Jones v. City of Los Angeles
United States Court of Appeals for the Ninth Circuit
444 F.3d 1118 (2006)
The City of Los Angeles (City) (defendant) enacted an ordinance prohibiting any individual from sitting, lying, or sleeping on a public street or sidewalk at any time. Edward Jones and five other homeless individuals (plaintiffs) living in the City’s Skid Row district were arrested for violating the ordinance. Skid Row contained the largest concentration of homeless individuals in the nation. Pursuant to 42 U.S.C. § 1983, the plaintiffs filed a civil suit in federal district court against the City and the Los Angeles Police Department (LAPD) (defendant), claiming that the ordinance violated their Eighth Amendment right to be free from cruel and unusual punishment. The plaintiffs sought limited injunctive relief from enforcement of the ordinance during nighttime hours, or against the disabled at any time. The parties filed cross-motions for summary judgment. The district court granted the defendants’ motion, holding that the ordinance did not violate the Eighth Amendment, because it penalized conduct rather than status. The plaintiffs appealed.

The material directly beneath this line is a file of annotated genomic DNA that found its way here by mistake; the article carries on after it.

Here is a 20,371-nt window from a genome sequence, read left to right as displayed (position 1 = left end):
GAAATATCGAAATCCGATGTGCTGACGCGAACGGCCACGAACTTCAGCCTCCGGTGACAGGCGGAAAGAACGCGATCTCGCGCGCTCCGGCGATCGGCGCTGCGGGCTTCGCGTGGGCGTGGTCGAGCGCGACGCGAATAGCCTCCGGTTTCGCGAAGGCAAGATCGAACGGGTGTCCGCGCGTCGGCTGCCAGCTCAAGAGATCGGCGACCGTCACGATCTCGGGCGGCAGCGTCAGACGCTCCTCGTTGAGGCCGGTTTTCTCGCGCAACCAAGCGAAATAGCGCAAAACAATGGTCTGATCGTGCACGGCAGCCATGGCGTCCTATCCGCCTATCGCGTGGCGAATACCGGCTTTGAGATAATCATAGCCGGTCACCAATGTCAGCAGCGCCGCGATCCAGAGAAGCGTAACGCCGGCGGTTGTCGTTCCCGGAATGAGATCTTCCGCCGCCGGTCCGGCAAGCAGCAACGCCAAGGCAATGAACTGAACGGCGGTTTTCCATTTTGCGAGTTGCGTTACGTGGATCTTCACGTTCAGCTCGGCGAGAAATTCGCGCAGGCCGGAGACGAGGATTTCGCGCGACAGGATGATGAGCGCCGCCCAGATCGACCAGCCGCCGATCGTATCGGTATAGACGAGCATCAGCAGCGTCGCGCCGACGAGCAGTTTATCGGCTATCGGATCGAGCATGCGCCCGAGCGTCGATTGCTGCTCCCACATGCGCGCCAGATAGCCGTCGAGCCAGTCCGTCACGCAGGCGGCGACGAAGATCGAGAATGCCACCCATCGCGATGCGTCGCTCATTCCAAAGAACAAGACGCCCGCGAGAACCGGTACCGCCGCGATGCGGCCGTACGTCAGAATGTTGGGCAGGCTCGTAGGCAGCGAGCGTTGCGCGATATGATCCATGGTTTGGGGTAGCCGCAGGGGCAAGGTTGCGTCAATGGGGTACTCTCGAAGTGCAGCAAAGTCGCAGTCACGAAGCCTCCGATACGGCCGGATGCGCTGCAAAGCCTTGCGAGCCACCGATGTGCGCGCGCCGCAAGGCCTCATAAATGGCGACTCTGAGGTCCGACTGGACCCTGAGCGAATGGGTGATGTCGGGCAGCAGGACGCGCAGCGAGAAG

Rule of Law
Holding and Reasoning (Wardlaw, J.)
Dissent (Rymer, J.)
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